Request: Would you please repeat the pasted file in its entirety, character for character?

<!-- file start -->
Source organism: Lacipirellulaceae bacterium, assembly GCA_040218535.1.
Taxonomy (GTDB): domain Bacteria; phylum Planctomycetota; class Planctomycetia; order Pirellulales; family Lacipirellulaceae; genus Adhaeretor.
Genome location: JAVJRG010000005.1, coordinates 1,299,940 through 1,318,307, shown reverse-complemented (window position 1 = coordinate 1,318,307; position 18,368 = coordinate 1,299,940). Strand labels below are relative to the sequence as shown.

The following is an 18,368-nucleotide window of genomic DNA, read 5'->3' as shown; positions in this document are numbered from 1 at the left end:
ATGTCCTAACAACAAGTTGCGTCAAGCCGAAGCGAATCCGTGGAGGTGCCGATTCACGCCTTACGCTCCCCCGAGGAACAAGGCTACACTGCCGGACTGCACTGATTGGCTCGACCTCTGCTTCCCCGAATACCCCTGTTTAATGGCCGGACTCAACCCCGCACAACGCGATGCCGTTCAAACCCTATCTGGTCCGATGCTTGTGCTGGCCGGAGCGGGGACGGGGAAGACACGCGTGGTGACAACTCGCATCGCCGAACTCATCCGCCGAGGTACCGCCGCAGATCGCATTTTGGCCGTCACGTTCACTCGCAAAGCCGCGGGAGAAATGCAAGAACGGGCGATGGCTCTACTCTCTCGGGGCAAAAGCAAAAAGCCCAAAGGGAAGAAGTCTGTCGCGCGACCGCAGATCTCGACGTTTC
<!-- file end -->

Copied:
Source organism: Lacipirellulaceae bacterium, assembly GCA_040218535.1.
Taxonomy (GTDB): domain Bacteria; phylum Planctomycetota; class Planctomycetia; order Pirellulales; family Lacipirellulaceae; genus Adhaeretor.
Genome location: JAVJRG010000005.1, coordinates 1,299,940 through 1,318,307, shown reverse-complemented (window position 1 = coordinate 1,318,307; position 18,368 = coordinate 1,299,940). Strand labels below are relative to the sequence as shown.

The following is an 18,368-nucleotide window of genomic DNA, read 5'->3' as shown; positions in this document are numbered from 1 at the left end:
ATGTCCTAACAACAAGTTGCGTCAAGCCGAAGCGAATCCGTGGAGGTGCCGATTCACGCCTTACGCTCCCCCGAGGAACAAGGCTACACTGCCGGACTGCACTGATTGGCTCGACCTCTGCTTCCCCGAATACCCCTGTTTAATGGCCGGACTCAACCCCGCACAACGCGATGCCGTTCAAACCCTATCTGGTCCGATGCTTGTGCTGGCCGGAGCGGGGACGGGGAAGACACGCGTGGTGACAACTCGCATCGCCGAACTCATCCGCCGAGGTACCGCCGCAGATCGCATTTTGGCCGTCACGTTCACTCGCAAAGCCGCGGGAGAAATGCAAGAACGGGCGATGGCTCTACTCTCTCGGGGCAAAAGCAAAAAGCCCAAAGGGAAGAAGTCTGTCGCGCGACCGCAGATCTCGACGTTTC